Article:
On the evening of August 21, 1935, a dilapidated bus carrying the Benny Goodman Band pulled up in front of Los Angeles’s Palomar Ballroom. The band had just completed a disastrous cross-country tour and the spirits of the musicians matched the condition of the bus. Even the band’s bespectacled leader had doubts about keeping the band together. The 26-year-old Goodman had recruited the best white jazz musicians in New York during the winter of 1934-35 to play what was then called hot music for the National Biscuit Company’s Let’s Dance radio program. When the show ended in the spring the band embarked on their disastrous tour, playing for audiences that wanted standard band arrangements rather than hot jazz. Yet, on this warm August evening Goodman and his band had arrived at the right place and at the right time to change popular music forever. The Benny Goodman Band’s enagement at the Palomar Ballroom provided the overture to the Big Band Era.
In the comparatively unsophisticated music business of the mid-1930s, neither Goodman nor his men knew that their recordings were selling well in California. West coast college students and teenagers bought the band’s records after hearing the live radio broadcasts. Unknown to the band, a receptive audience awaited.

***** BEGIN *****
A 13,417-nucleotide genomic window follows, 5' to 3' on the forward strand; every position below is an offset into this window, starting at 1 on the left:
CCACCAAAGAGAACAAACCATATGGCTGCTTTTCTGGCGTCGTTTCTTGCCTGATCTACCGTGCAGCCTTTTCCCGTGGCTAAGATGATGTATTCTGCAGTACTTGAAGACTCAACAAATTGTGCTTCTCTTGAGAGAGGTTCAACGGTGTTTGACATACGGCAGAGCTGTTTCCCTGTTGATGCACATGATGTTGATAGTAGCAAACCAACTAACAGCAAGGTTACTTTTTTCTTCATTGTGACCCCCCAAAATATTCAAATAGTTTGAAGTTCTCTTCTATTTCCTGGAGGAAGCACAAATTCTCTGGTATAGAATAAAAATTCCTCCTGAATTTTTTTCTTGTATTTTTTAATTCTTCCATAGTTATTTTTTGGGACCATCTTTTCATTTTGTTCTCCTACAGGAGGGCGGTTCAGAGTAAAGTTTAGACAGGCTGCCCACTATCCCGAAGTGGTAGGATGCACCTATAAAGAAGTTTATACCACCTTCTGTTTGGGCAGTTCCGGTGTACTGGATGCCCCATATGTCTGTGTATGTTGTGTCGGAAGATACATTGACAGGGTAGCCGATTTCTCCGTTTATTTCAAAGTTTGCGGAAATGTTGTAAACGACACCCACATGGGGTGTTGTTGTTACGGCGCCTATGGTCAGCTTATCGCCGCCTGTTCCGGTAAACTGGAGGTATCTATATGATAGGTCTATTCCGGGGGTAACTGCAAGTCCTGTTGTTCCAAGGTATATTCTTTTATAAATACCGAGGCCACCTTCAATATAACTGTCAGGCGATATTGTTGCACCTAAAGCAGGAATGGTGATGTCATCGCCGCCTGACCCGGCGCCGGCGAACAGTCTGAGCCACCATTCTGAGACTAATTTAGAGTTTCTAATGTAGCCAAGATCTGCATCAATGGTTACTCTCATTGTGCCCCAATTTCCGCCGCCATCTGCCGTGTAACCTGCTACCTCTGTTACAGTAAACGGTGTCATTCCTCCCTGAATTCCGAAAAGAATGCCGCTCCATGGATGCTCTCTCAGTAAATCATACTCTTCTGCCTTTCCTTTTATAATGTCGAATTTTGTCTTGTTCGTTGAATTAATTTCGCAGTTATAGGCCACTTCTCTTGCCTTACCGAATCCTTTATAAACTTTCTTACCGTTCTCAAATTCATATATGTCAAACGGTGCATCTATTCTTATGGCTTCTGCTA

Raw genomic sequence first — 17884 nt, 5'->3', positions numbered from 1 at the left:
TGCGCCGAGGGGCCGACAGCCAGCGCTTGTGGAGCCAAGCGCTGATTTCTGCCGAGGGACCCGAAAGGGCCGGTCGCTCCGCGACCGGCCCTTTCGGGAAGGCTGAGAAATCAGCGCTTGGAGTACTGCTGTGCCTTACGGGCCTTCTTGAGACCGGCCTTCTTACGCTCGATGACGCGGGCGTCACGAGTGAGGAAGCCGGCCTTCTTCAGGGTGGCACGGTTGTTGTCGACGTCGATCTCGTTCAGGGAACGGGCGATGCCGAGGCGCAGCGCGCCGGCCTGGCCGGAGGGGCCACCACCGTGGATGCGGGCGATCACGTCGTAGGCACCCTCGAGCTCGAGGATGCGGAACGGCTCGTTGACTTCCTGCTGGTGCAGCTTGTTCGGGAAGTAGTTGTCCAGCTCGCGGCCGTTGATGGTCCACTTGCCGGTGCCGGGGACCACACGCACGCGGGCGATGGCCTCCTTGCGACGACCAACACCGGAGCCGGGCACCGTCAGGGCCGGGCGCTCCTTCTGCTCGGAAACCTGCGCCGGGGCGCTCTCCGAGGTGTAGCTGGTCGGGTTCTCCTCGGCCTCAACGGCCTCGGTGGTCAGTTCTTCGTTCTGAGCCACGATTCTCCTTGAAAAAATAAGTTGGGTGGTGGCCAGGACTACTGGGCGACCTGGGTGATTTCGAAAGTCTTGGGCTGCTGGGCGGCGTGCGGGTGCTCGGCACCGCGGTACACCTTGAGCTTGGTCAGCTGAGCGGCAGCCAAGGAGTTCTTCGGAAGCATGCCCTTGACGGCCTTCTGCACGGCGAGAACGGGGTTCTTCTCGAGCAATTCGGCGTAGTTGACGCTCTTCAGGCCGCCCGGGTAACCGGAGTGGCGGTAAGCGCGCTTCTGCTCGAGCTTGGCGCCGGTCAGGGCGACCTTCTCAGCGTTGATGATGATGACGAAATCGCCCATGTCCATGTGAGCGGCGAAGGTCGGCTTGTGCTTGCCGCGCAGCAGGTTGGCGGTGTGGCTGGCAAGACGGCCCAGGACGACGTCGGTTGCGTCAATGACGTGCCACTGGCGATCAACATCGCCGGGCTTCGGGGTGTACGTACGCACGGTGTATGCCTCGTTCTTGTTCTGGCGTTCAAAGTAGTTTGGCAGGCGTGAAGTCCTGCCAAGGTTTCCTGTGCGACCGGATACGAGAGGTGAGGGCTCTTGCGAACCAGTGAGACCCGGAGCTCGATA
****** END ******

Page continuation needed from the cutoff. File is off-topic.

Goodman began the evening playing standard dance tunes desired by the Palomar’s management. Meanwhile, the young fans who came to hear “Stompin’ at the Savoy” and “Bugle Call Rag” sat in the fifty-cent cheap seats in the back of the ballroom wondering if this band was the same one they had heard on the radio and records. After a few sets, Goodman, disgusted by the entire tour and resigned to break up the band, said to his men, “The hell with it, if we’re going to sink we might as well go down swinging.” Goodman called for “King Porter Stomp.” Trumpeter Benny Berigan stood up and blew the first notes across the dance floor. Suddenly, a roar of approval came from the opposite end; the music and cheering met in the middle and a generation found its music. Within two years big band swing became the nation’s dominant popular music.
The music called jazz evolved from the African-American community. By the 1920s, black band leaders such as Louis Armstrong and Duke Ellington were playing jazz the only way they knew how — unadulterated, like straight whiskey. Most whites never heard black bands, nor were they ready for real jazz. Therefore, Paul Whiteman, who claimed the title “The King of Jazz,” and other 1920s “Jazz Age” white bands brought the music to popularity by presenting it like a mixed drink — plenty of fruit and sugar to cover the straight whiskey of jazz.